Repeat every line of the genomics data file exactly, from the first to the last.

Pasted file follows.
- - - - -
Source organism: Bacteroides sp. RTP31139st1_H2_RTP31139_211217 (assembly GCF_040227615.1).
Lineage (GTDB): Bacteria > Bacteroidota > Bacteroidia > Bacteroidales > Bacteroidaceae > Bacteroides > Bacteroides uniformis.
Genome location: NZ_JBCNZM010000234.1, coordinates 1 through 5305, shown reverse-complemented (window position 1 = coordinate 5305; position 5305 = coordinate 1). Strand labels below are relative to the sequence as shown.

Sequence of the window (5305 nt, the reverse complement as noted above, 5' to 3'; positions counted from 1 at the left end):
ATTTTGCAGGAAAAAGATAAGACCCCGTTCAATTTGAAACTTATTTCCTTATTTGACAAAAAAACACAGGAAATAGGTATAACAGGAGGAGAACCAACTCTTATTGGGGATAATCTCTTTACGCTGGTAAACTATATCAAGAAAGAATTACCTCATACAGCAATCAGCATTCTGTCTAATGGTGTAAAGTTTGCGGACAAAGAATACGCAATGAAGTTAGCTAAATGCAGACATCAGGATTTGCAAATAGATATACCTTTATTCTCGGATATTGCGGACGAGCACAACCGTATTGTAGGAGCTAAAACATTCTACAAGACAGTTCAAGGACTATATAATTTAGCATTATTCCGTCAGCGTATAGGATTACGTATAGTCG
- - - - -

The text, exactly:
Source organism: Bacteroides sp. RTP31139st1_H2_RTP31139_211217 (assembly GCF_040227615.1).
Lineage (GTDB): Bacteria > Bacteroidota > Bacteroidia > Bacteroidales > Bacteroidaceae > Bacteroides > Bacteroides uniformis.
Genome location: NZ_JBCNZM010000234.1, coordinates 1 through 5305, shown reverse-complemented (window position 1 = coordinate 5305; position 5305 = coordinate 1). Strand labels below are relative to the sequence as shown.

Sequence of the window (5305 nt, the reverse complement as noted above, 5' to 3'; positions counted from 1 at the left end):
ATTTTGCAGGAAAAAGATAAGACCCCGTTCAATTTGAAACTTATTTCCTTATTTGACAAAAAAACACAGGAAATAGGTATAACAGGAGGAGAACCAACTCTTATTGGGGATAATCTCTTTACGCTGGTAAACTATATCAAGAAAGAATTACCTCATACAGCAATCAGCATTCTGTCTAATGGTGTAAAGTTTGCGGACAAAGAATACGCAATGAAGTTAGCTAAATGCAGACATCAGGATTTGCAAATAGATATACCTTTATTCTCGGATATTGCGGACGAGCACAACCGTATTGTAGGAGCTAAAACATTCTACAAGACAGTTCAAGGACTATATAATTTAGCATTATTCCGTCAGCGTATAGGATTACGTATAGTCG